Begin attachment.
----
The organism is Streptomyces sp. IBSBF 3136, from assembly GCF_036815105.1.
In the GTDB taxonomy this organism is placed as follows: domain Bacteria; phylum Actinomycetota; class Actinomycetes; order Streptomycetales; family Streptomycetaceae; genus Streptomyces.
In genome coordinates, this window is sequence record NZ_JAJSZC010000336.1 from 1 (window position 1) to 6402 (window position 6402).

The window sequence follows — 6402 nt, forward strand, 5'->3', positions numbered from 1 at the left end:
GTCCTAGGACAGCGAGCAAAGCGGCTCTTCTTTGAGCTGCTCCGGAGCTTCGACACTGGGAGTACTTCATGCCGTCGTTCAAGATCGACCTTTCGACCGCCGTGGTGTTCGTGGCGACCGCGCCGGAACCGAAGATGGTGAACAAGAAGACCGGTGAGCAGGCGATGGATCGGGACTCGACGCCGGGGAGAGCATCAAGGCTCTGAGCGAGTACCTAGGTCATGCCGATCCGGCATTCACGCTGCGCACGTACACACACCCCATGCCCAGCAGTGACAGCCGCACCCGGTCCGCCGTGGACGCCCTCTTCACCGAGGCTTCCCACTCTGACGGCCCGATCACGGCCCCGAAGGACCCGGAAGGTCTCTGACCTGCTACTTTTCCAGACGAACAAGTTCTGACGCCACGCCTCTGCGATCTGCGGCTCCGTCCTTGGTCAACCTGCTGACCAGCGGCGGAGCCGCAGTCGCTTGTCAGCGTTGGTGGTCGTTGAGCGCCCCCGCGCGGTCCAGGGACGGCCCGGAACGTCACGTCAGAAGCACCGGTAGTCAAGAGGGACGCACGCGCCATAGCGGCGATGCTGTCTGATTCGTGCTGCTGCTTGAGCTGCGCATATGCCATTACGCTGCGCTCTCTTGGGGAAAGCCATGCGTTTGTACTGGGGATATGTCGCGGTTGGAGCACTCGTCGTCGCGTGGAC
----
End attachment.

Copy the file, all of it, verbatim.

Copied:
The organism is Streptomyces sp. IBSBF 3136, from assembly GCF_036815105.1.
In the GTDB taxonomy this organism is placed as follows: domain Bacteria; phylum Actinomycetota; class Actinomycetes; order Streptomycetales; family Streptomycetaceae; genus Streptomyces.
In genome coordinates, this window is sequence record NZ_JAJSZC010000336.1 from 1 (window position 1) to 6402 (window position 6402).

The window sequence follows — 6402 nt, forward strand, 5'->3', positions numbered from 1 at the left end:
GTCCTAGGACAGCGAGCAAAGCGGCTCTTCTTTGAGCTGCTCCGGAGCTTCGACACTGGGAGTACTTCATGCCGTCGTTCAAGATCGACCTTTCGACCGCCGTGGTGTTCGTGGCGACCGCGCCGGAACCGAAGATGGTGAACAAGAAGACCGGTGAGCAGGCGATGGATCGGGACTCGACGCCGGGGAGAGCATCAAGGCTCTGAGCGAGTACCTAGGTCATGCCGATCCGGCATTCACGCTGCGCACGTACACACACCCCATGCCCAGCAGTGACAGCCGCACCCGGTCCGCCGTGGACGCCCTCTTCACCGAGGCTTCCCACTCTGACGGCCCGATCACGGCCCCGAAGGACCCGGAAGGTCTCTGACCTGCTACTTTTCCAGACGAACAAGTTCTGACGCCACGCCTCTGCGATCTGCGGCTCCGTCCTTGGTCAACCTGCTGACCAGCGGCGGAGCCGCAGTCGCTTGTCAGCGTTGGTGGTCGTTGAGCGCCCCCGCGCGGTCCAGGGACGGCCCGGAACGTCACGTCAGAAGCACCGGTAGTCAAGAGGGACGCACGCGCCATAGCGGCGATGCTGTCTGATTCGTGCTGCTGCTTGAGCTGCGCATATGCCATTACGCTGCGCTCTCTTGGGGAAAGCCATGCGTTTGTACTGGGGATATGTCGCGGTTGGAGCACTCGTCGTCGCGTGGAC